Eli Lilly has stepped up its strategic outsourcing of drug development capabilities by signing a five-year agreement with Thermo Fisher Scientific that expands the companies’ existing arrangements for the supply of clinical trial materials.

Under the new agreement, Thermo Fisher Scientific’s Fisher Clinical Services business will take over responsibility for Lilly’s in-house clinical trial materials manufacturing, packaging and labelling operations on-site at the Lilly Technology Center – North in Indianapolis, US. The transition should be completed this coming summer.

In addition, Fisher Clinical Services will handle the distribution of clinical trial materials throughout North America for Lilly by the end of 2010. The five-year agreement includes the purchase by Fisher Clinical Services of Lilly’s clinical trial manufacturing and packaging equipment.

It also involves some potential redundancies at Lilly, which said “employees impacted by this expanded agreement and qualified individuals in the Indianapolis community will have the opportunity to apply for roles with Fisher Clinical Services”. Lilly told the Associated Press that 115 staff, including 80 full-time employees, will have to apply for jobs at Fisher Clinical.

The company put the expanded relationship with Thermo Fisher, a US-based medical equipment, products and services company, in the context of its new operating model, designed to speed the delivery of innovative medicines to patients and reduce fixed costs. Last September Lilly unveiled a restructuring programme that will see its workforce cut from 40,500 to 35,000 by the end of 2011.

Strategic outsourcing

The company has been one of the forerunners of strategic outsourcing among the Big Pharma giants. In August 2008, Lilly came to an innovative research and development outsourcing arrangement with Covance, which involved the contract research organisation (CRO) acquiring and operating Lilly’s Greenfield Laboratories facility in Indiana, US.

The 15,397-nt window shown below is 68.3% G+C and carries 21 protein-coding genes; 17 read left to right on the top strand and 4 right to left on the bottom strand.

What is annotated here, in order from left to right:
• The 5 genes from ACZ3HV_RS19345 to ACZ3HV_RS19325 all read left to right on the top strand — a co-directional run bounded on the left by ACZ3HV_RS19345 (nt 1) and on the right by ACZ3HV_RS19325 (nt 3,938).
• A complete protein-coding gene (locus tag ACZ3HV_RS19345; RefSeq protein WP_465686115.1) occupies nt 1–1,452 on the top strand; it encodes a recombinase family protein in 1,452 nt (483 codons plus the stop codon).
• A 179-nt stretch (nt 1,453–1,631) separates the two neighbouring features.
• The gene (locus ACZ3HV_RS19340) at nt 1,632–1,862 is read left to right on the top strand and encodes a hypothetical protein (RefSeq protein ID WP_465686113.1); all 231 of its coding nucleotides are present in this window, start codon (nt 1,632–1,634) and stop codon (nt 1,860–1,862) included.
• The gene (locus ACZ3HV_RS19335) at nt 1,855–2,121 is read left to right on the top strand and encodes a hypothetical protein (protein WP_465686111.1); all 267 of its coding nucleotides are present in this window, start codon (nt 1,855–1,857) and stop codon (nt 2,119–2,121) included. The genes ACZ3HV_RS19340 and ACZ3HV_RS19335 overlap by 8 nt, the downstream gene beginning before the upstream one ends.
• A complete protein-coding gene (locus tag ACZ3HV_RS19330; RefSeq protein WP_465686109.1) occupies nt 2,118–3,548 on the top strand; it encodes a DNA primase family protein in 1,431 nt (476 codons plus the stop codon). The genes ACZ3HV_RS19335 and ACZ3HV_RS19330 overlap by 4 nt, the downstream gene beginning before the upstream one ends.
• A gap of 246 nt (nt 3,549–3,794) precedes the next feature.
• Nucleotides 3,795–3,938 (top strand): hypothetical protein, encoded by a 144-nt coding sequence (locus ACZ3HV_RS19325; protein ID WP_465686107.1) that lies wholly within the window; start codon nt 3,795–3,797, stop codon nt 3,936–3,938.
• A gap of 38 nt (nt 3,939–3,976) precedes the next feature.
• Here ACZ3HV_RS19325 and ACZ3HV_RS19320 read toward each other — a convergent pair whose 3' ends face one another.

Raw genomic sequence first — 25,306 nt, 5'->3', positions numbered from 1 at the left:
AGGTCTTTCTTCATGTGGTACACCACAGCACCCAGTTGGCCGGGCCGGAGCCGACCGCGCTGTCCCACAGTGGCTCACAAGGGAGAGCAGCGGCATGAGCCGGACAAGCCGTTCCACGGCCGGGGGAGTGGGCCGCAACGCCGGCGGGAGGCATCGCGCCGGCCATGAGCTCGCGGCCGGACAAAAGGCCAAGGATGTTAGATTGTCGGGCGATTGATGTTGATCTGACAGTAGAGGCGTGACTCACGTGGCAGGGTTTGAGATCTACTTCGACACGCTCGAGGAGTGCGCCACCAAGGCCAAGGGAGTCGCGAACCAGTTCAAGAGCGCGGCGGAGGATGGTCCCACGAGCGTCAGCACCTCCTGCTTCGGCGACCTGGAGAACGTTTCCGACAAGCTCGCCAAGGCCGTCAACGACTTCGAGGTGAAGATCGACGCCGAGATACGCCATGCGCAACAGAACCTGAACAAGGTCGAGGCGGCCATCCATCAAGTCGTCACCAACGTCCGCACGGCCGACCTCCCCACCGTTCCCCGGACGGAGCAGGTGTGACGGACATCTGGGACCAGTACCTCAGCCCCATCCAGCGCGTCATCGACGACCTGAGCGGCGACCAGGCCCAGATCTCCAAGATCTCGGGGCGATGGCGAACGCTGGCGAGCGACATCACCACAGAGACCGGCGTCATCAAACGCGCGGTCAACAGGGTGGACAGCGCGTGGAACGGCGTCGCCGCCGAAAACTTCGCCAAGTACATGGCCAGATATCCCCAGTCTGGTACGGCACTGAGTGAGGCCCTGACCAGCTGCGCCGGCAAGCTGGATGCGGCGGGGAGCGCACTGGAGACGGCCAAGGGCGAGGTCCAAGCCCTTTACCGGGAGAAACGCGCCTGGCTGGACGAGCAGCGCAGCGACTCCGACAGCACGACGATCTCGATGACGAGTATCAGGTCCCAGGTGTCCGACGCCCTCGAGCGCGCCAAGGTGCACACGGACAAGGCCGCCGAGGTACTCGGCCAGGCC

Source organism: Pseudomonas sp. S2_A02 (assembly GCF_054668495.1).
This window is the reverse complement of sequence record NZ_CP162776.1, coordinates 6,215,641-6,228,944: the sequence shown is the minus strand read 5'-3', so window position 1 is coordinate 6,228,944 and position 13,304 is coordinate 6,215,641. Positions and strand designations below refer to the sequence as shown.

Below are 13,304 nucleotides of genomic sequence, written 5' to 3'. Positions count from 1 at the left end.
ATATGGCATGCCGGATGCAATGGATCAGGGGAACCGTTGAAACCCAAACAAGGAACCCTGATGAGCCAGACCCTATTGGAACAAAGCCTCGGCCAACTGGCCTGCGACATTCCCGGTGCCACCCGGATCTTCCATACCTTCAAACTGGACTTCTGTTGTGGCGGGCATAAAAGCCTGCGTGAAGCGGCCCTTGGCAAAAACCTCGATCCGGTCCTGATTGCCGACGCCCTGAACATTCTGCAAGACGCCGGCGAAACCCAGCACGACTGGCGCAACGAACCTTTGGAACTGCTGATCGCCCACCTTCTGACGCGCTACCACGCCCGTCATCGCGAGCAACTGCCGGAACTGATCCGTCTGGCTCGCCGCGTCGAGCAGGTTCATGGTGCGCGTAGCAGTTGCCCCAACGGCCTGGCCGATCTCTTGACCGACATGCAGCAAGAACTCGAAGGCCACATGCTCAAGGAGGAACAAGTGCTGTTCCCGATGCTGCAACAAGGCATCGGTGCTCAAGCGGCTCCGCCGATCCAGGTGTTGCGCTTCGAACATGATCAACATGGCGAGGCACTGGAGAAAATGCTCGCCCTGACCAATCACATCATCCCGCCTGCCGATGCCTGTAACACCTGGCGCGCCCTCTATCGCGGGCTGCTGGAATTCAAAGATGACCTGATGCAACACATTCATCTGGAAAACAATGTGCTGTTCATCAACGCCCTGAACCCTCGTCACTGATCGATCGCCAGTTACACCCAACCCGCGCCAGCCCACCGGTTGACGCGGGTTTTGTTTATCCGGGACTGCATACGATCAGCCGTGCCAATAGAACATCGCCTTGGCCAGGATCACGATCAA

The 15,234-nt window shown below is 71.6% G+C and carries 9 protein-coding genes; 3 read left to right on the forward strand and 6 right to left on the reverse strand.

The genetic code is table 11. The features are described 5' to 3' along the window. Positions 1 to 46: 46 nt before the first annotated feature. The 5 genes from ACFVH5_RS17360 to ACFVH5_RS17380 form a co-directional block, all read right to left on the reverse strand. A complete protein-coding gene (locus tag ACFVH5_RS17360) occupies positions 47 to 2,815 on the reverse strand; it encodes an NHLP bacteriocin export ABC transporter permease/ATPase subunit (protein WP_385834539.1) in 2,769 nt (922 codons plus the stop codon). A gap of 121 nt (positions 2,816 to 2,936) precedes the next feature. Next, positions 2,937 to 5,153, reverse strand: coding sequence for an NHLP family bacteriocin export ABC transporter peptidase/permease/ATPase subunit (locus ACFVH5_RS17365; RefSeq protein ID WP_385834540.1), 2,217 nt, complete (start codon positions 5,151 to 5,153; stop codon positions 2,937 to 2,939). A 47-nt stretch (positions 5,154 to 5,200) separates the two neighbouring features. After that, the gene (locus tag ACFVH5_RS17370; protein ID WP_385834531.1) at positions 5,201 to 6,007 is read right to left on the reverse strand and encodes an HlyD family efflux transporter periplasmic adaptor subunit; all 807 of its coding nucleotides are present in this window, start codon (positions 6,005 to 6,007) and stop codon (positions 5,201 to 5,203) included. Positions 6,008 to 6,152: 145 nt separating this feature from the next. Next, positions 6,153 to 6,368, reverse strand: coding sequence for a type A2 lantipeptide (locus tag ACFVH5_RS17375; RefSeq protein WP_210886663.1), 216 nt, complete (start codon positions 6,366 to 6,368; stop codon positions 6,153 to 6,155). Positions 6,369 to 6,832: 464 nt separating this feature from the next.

The two companies also signed a 10-year service agreement, building on an existing strategic collaboration under which Covance conducted preclinical toxicology and early-stage clinical work for Lilly. At the same time, Lilly farmed out the majority of its clinical data management work in the US to another CRO, i3, and its clinical trial monitoring work in the US and Puerto Rico to Quintiles Transnational.

Lilly has since continued in a similar vein. Last November, its year-old strategic agreement with Ireland’s ICON, under which the CRO managed Lilly’s clinical data in Canada, Latin America, Australia and Asia, was extended to Japan.

In March, Covance and Lilly expanded their long-term strategic alliance with a three-year biotechnology services agreement. This entails Lilly transferring analytical testing for bioproducts to a new US$15 million biotechnology facility under construction by Covance on the Greenfield campus it bought from Lilly.

According to president and chief executive officer Marc Casper, Thermo Fisher’s new agreement with Lilly “offers both companies many opportunities for process improvement and technological innovation, all with the purpose of assuring that patients around the world receive their clinical trial medicines and supplies quickly and efficiently”.

Ralph Lipp, vice president, pharmaceutical sciences research and development for Eli Lilly, noted that the agreement consolidated a two-decade relationship with Fisher Clinical Services while leveraging Lilly’s fully integrated pharmaceutical network (FIPNet) strategy of collaborating in areas that were not considered strategic or core for the company to own.